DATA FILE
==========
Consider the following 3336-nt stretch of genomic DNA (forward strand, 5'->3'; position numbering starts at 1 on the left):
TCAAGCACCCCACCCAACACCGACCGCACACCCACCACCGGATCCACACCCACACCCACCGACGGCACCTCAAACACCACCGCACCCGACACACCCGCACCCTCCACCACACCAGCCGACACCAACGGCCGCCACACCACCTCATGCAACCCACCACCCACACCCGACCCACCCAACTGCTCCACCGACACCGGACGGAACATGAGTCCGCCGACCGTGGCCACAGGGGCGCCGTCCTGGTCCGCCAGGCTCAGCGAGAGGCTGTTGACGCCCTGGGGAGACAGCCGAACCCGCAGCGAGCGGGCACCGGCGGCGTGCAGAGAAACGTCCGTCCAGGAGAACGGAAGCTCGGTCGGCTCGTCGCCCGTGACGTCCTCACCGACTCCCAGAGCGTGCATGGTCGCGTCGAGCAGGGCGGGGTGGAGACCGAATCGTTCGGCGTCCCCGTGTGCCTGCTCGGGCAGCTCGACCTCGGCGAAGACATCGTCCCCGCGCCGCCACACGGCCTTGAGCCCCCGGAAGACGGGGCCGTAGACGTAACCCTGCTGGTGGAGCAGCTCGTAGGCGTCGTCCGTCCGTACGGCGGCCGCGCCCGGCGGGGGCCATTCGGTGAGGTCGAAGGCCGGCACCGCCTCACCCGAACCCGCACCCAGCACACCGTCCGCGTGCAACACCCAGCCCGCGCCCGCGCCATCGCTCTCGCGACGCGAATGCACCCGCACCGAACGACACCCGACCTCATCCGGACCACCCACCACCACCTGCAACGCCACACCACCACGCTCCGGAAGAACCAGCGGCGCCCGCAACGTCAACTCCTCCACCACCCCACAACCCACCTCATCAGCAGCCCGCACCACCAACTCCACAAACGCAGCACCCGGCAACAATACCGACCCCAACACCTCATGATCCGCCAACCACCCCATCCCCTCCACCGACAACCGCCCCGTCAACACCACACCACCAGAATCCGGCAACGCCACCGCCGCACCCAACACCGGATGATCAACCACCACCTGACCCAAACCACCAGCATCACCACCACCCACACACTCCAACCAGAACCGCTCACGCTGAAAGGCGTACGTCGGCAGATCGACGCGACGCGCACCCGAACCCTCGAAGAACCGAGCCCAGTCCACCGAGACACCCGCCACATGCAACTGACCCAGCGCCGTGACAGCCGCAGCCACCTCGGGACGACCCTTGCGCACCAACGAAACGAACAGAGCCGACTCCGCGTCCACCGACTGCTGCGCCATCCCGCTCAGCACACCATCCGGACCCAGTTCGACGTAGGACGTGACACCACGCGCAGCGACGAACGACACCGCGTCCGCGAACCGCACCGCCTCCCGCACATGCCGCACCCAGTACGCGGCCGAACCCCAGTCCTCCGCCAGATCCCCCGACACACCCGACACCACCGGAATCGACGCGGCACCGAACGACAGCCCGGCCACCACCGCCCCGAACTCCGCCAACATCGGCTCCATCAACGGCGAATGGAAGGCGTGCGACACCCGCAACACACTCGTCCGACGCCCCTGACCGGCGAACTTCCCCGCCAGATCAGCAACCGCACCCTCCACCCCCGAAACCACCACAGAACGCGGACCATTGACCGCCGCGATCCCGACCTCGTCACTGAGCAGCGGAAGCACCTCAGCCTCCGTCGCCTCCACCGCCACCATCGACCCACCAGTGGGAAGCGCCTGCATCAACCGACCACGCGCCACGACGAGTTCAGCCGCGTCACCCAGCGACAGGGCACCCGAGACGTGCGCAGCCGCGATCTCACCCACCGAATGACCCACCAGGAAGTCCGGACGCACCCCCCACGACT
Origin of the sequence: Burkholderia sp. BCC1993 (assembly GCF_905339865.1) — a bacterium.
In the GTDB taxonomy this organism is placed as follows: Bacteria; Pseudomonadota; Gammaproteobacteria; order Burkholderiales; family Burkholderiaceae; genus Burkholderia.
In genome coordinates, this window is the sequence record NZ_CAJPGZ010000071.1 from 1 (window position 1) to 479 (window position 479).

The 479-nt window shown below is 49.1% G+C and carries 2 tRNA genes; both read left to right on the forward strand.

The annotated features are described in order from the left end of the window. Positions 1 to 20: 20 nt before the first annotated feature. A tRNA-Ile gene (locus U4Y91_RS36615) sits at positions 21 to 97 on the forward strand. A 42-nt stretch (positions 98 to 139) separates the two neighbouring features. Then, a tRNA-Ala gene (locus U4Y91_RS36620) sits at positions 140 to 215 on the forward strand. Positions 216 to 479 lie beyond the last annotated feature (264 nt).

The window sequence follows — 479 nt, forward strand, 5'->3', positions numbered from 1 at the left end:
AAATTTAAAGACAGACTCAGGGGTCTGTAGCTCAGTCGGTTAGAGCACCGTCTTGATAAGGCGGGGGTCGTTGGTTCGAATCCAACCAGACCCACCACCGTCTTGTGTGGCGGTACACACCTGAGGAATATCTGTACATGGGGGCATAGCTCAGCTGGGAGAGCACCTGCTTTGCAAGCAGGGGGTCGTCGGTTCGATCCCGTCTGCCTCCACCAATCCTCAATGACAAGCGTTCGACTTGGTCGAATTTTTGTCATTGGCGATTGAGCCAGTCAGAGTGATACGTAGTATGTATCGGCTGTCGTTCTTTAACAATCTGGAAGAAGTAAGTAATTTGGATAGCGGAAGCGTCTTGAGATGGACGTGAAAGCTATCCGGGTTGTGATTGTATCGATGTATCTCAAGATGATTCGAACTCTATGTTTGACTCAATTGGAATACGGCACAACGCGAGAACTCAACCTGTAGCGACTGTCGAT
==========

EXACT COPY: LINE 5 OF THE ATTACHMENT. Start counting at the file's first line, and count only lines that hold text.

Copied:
In genome coordinates, this window is the sequence record NZ_CAJPGZ010000071.1 from 1 (window position 1) to 479 (window position 479).